There are several organizations that offer assistance to local LUGs.
Groups of Linux Users Everywhere is a user group
coordination and support program started by SSC, the same people who
publish Linux Journal. The
GLUE program is an inexpensive way for a local
LUG to provide some benefits to its membership.
Linux Systems Labs
LSL offers their Tri-Linux Disk set (Three
Linux distributions on four CDs: Red Hat, Slackware, and Debian) to
LUGs for resale at a considerable discount.
Make the barriers to LUG membership as low as possible
Make the LUG's Web site a priority: keep all information current, make it easy to find details about meetings (who, what, and where), and make contact information and feedback mechanisms prominent
Install Linux for anyone who wants it
Post flyers, messages, or handbills wherever computer users are in your area
Secure dedicated leadership
Follow Linus's benevolent dictator model of leadership
Take the big decisions to the members for a vote
Start a mailing list devoted to technical support and ask the ``gurus'' to participate on it
Schedule a mixture of advanced and basic, formal and informal, presentations
Support the software development efforts of your members
Find way to raise money without dues: for instance, selling Linux merchandise to your members and to others
Consider securing formal legal standing for the group, such as incorporation or tax-exempt status
Find out if your meeting place is restricting growth of the LUG
Meet in conjunction with swap meets, computer shows, or other community events where computer users---i.e., potential Linux converts---are likely to gather
Elect formal leadership for the LUG as soon as is practical: some helpful officers might include President, Treasurer, Secretary, Meeting Host (general announcements, speaker introductions, opening and closing remarks, etc.), Publicity Coordinator (handles Usenet and e-mail postings, local publicity), and Program Coordinator (organizes and schedules speakers at LUG meetings)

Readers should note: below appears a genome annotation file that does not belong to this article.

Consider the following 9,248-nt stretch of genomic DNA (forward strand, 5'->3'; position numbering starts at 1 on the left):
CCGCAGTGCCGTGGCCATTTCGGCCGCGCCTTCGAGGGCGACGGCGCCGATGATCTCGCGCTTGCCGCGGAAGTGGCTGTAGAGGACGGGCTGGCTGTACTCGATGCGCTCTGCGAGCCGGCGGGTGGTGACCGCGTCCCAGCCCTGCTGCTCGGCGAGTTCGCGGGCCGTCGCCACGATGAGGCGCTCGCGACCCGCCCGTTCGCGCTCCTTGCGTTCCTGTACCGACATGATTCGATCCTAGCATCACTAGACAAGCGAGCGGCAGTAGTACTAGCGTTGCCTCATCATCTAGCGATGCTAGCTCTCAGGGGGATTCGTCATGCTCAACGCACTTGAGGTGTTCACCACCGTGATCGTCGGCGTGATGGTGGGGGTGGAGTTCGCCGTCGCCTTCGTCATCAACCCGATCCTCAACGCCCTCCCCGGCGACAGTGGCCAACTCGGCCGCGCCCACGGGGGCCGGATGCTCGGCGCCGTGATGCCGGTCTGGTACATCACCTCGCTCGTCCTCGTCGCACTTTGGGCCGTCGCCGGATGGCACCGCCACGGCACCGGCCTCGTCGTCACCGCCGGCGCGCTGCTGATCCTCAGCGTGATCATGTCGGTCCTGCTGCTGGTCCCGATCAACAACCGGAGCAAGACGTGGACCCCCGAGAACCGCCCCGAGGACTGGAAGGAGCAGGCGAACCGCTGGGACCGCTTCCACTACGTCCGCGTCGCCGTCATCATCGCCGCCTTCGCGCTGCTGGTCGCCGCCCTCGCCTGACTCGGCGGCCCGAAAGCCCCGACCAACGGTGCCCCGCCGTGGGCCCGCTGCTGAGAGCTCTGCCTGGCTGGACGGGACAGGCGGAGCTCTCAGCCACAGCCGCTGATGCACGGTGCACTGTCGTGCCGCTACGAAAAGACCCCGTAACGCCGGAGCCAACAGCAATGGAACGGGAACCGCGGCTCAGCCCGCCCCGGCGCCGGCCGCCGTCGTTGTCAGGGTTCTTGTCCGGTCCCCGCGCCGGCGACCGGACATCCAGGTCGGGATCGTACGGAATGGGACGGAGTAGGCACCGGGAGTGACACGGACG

Provide ways for members and others to give feedback about the direction, goals, and strategies of the LUG
Support Linux and Free Software development efforts by donating Web space, a mailing list, or FTP site
Establish an FTP site for relevant software
Archive everything the LUG does for the Web site
Solicit ``door prizes'' from Linux vendors, VARs, etc. to give away at meetings
Give credit where credit is due
Join SSC's GLUE (Groups of Linux Users Everywhere) but be aware they charge a membership fee
Submit your LUG's information to all of the Lists of LUGs
Publicize your meetings on appropriate Usenet groups and in local computer publications and newspapers
Compose promotional materials, like Postscript files, for instance, that members can use to help publicize the LUG at workplaces, bookstores, computer stores, etc.
Make sure you know what LUG members want the LUG to do
Release press releases to local media outlets about any unusual LUG events like an Installation Fest, Net Day, etc.
Use LUG resources and members to help local non-profit organizations and schools with their Information Technology needs
Advocate the use of Linux zealously but responsibly
Play to the strengths of LUG members
Maintain good relations with Linux vendors, VARs, developers, etc.
Identify and contact Linux consultants in your area
Network with the leaders of other LUGs in your area, state, region, or country to share experiences, tricks, and resources
Keep LUG members advised on the state of Linux software---new kernels, bugs, fixes, patches, security advisories---and the state of the Linux world at large---new ports, trademark and licensing issues, where Linus is living and working, etc.
Notify the Linux Documentation Project---and other pertinent sources of Linux information---about the documentation that the LUG produces: technical presentations, tutorials, local HOWTOs, etc.